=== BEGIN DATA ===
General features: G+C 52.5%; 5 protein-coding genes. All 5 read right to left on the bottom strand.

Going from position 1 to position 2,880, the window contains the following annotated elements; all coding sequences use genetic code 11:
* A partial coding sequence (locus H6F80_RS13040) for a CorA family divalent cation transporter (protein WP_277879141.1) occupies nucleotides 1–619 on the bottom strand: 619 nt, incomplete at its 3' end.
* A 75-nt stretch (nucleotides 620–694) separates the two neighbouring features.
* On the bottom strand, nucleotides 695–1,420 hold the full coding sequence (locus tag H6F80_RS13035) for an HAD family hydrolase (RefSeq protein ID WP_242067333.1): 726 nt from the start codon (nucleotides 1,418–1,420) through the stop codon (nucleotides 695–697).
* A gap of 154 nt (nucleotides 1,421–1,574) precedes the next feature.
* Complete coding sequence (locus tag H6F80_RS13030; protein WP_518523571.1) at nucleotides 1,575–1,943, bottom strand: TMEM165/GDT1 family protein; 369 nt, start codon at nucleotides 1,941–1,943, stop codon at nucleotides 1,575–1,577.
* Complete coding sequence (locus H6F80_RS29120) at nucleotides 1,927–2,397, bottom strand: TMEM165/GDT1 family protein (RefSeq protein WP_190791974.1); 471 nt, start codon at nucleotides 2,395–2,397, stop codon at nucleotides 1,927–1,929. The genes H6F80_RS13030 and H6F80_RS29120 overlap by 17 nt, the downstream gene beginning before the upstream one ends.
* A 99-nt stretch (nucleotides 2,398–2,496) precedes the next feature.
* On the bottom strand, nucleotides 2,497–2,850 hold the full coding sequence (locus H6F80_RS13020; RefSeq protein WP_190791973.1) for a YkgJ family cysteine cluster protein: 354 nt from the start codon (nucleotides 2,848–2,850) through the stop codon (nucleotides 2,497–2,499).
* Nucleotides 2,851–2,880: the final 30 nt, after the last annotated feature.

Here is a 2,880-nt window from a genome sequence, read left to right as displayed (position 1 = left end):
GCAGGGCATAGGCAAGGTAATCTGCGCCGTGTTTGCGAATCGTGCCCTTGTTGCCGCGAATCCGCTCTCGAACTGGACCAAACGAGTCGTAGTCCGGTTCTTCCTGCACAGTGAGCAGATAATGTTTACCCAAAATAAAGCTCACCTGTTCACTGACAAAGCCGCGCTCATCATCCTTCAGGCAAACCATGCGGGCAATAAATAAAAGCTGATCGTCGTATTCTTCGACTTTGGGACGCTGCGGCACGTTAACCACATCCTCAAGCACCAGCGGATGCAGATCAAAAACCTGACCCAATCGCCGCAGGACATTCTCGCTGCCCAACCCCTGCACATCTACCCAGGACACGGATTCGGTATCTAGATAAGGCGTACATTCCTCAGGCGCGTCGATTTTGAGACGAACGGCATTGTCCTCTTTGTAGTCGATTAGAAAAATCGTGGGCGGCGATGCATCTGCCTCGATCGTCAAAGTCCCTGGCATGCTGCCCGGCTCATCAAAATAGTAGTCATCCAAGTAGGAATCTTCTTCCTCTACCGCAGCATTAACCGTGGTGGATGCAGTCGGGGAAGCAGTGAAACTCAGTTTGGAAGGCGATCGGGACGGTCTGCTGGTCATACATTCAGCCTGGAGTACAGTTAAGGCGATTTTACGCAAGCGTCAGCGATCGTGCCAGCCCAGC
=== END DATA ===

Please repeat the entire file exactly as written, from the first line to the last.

General features: G+C 52.5%; 5 protein-coding genes. All 5 read right to left on the bottom strand.

Going from position 1 to position 2,880, the window contains the following annotated elements; all coding sequences use genetic code 11:
* A partial coding sequence (locus H6F80_RS13040) for a CorA family divalent cation transporter (protein WP_277879141.1) occupies nucleotides 1–619 on the bottom strand: 619 nt, incomplete at its 3' end.
* A 75-nt stretch (nucleotides 620–694) separates the two neighbouring features.
* On the bottom strand, nucleotides 695–1,420 hold the full coding sequence (locus tag H6F80_RS13035) for an HAD family hydrolase (RefSeq protein ID WP_242067333.1): 726 nt from the start codon (nucleotides 1,418–1,420) through the stop codon (nucleotides 695–697).
* A gap of 154 nt (nucleotides 1,421–1,574) precedes the next feature.
* Complete coding sequence (locus tag H6F80_RS13030; protein WP_518523571.1) at nucleotides 1,575–1,943, bottom strand: TMEM165/GDT1 family protein; 369 nt, start codon at nucleotides 1,941–1,943, stop codon at nucleotides 1,575–1,577.
* Complete coding sequence (locus H6F80_RS29120) at nucleotides 1,927–2,397, bottom strand: TMEM165/GDT1 family protein (RefSeq protein WP_190791974.1); 471 nt, start codon at nucleotides 2,395–2,397, stop codon at nucleotides 1,927–1,929. The genes H6F80_RS13030 and H6F80_RS29120 overlap by 17 nt, the downstream gene beginning before the upstream one ends.
* A 99-nt stretch (nucleotides 2,398–2,496) precedes the next feature.
* On the bottom strand, nucleotides 2,497–2,850 hold the full coding sequence (locus H6F80_RS13020; RefSeq protein WP_190791973.1) for a YkgJ family cysteine cluster protein: 354 nt from the start codon (nucleotides 2,848–2,850) through the stop codon (nucleotides 2,497–2,499).
* Nucleotides 2,851–2,880: the final 30 nt, after the last annotated feature.

Here is a 2,880-nt window from a genome sequence, read left to right as displayed (position 1 = left end):
GCAGGGCATAGGCAAGGTAATCTGCGCCGTGTTTGCGAATCGTGCCCTTGTTGCCGCGAATCCGCTCTCGAACTGGACCAAACGAGTCGTAGTCCGGTTCTTCCTGCACAGTGAGCAGATAATGTTTACCCAAAATAAAGCTCACCTGTTCACTGACAAAGCCGCGCTCATCATCCTTCAGGCAAACCATGCGGGCAATAAATAAAAGCTGATCGTCGTATTCTTCGACTTTGGGACGCTGCGGCACGTTAACCACATCCTCAAGCACCAGCGGATGCAGATCAAAAACCTGACCCAATCGCCGCAGGACATTCTCGCTGCCCAACCCCTGCACATCTACCCAGGACACGGATTCGGTATCTAGATAAGGCGTACATTCCTCAGGCGCGTCGATTTTGAGACGAACGGCATTGTCCTCTTTGTAGTCGATTAGAAAAATCGTGGGCGGCGATGCATCTGCCTCGATCGTCAAAGTCCCTGGCATGCTGCCCGGCTCATCAAAATAGTAGTCATCCAAGTAGGAATCTTCTTCCTCTACCGCAGCATTAACCGTGGTGGATGCAGTCGGGGAAGCAGTGAAACTCAGTTTGGAAGGCGATCGGGACGGTCTGCTGGTCATACATTCAGCCTGGAGTACAGTTAAGGCGATTTTACGCAAGCGTCAGCGATCGTGCCAGCCCAGC